Eventually we return to Wildrose Campground, where we set up our tent in the strange evening heat as the sun sinks below a far-off ridge. The air is gentler now. In fact, it's the perfect temperature to sleep soundly without a blanket.
Camping can be a return to our roots, but night reveals another difference from a century ago. I'm awoken just after 1:00 AM when an alien noise echoes through the canyon from high above, a warbling thrust that hits the ears like a sci-fi sound effect. A fighter jet, probably from Edwards or Nellis. The Air Force and the Navy use the area for training flights all the time. It's one of three I hear through the night, each different and more intriguing than the last.
Day breaks, and true sunrise brings along triple digit temperatures almost immediately. It feels like another warning: pack up and get out. So we do, leaving no trace at the deserted campsite, picking our way back down into the valley to exit through the eastern side. We'll see a less-traveled California on the way home in the TourX. We pass through rough, scratchy little towns with names like Evelyn and Renoville and Baker, in awe of their determination to exist.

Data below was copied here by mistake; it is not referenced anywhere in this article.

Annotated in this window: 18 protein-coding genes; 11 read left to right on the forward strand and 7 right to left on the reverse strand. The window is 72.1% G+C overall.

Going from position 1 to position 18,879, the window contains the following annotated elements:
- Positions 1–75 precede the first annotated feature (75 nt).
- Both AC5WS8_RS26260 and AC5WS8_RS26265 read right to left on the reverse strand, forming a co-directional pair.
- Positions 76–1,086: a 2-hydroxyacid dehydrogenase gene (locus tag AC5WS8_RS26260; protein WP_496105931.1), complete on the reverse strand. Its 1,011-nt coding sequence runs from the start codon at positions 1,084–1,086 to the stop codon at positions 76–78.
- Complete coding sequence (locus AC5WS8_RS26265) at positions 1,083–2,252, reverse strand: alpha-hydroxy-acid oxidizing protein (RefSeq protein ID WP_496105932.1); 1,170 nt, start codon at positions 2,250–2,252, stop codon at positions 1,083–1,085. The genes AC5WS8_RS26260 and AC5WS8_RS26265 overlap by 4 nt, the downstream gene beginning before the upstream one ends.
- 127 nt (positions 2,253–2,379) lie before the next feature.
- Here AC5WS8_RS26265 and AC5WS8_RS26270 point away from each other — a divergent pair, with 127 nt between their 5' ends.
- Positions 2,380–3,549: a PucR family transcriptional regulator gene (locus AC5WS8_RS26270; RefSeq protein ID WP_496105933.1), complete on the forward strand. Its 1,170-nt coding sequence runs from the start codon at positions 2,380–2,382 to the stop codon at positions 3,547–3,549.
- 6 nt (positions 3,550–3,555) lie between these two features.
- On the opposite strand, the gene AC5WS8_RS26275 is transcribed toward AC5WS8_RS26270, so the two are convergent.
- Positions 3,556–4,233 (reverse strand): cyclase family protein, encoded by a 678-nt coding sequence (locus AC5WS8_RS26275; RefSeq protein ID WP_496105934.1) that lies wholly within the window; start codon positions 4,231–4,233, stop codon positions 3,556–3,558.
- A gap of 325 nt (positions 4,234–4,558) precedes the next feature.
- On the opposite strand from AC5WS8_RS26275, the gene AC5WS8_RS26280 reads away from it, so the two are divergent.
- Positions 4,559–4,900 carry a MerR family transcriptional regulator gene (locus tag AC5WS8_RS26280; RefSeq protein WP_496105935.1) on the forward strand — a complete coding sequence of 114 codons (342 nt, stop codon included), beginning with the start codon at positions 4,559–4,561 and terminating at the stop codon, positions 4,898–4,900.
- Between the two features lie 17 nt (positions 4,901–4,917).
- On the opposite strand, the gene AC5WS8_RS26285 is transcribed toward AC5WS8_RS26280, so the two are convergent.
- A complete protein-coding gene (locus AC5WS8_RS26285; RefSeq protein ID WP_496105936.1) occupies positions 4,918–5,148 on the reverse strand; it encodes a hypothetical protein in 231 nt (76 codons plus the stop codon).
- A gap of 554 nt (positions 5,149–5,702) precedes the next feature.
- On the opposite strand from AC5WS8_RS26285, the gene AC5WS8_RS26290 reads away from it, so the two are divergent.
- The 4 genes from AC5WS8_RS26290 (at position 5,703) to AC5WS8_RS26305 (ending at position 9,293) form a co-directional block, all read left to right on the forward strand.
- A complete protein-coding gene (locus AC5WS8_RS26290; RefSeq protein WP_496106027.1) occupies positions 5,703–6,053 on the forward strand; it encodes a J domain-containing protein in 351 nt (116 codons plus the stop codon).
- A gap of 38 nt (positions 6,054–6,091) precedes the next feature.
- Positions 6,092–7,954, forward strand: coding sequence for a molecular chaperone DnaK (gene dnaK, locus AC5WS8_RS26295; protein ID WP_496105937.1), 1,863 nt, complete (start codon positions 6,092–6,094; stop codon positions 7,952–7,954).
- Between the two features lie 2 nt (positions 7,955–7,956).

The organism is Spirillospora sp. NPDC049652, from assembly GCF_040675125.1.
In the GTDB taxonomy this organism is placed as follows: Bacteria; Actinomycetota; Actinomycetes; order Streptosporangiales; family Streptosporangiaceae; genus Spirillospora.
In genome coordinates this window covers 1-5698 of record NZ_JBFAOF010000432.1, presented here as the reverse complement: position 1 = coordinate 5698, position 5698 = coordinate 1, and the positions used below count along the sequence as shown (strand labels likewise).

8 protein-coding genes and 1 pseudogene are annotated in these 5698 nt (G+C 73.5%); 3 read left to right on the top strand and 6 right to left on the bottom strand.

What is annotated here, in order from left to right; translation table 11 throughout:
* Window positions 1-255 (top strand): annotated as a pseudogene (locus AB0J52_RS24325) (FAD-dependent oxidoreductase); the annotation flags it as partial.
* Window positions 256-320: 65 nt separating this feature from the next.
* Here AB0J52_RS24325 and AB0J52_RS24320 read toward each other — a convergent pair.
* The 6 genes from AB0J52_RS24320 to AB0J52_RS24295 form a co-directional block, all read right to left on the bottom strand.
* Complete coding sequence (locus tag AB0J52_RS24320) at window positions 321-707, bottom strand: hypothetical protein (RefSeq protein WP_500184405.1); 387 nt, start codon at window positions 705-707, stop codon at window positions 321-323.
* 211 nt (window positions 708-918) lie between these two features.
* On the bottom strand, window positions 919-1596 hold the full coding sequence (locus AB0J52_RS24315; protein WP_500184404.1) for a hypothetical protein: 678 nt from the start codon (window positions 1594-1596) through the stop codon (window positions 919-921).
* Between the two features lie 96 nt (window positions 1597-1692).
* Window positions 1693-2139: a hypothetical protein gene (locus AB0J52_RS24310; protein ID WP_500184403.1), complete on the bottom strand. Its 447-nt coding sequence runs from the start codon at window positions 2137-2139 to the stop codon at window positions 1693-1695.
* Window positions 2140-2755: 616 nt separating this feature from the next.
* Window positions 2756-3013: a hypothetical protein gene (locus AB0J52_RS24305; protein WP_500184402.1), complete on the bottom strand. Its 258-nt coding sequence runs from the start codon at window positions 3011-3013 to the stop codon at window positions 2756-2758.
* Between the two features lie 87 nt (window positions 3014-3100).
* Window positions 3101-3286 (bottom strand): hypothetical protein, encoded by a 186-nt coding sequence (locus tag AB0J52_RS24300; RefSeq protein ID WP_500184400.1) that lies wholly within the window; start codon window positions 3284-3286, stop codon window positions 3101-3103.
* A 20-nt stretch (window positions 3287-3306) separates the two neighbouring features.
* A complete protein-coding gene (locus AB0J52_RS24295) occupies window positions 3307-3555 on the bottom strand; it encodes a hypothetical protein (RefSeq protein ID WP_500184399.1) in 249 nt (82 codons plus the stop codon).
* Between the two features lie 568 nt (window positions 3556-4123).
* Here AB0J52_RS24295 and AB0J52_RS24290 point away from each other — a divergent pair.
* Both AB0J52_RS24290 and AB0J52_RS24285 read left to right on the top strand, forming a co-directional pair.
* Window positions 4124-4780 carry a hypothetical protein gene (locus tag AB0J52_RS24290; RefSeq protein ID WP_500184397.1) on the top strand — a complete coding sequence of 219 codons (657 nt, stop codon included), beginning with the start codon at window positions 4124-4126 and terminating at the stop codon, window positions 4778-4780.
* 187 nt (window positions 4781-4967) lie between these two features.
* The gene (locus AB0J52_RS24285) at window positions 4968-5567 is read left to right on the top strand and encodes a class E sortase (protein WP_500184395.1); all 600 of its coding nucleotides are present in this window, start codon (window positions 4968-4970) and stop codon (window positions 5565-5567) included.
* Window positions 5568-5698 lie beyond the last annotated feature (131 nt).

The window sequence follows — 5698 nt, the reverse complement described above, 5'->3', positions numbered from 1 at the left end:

I think of Walt Whitman's words as we finally merge onto the freeway and spot a starkly futuristic Tesla Supercharger station at the next exit: "I am large, I contain multitudes." That's certainly true of the planet. Death Valley is a harsh reminder of the elemental forces that underpin our world, and the fragile ways in which the modernity has tried to change that. But the heat is impossible to defeat. It's there, at once a reminder and a warning: Go no further unless you're prepared.
At the end of the day, I wasn't—and truthfully, neither are we as a species. An outsdoorsy wagon was right for the task until the moment it could take us no further, at which point I had to reckon with that truth and act accordingly to stay safe. Whatever solutions we dream up for climate change can't involve such half-measures. They will absolutely have to get us across that washout up ahead. Otherwise, Death Valley may truly earn its name yet.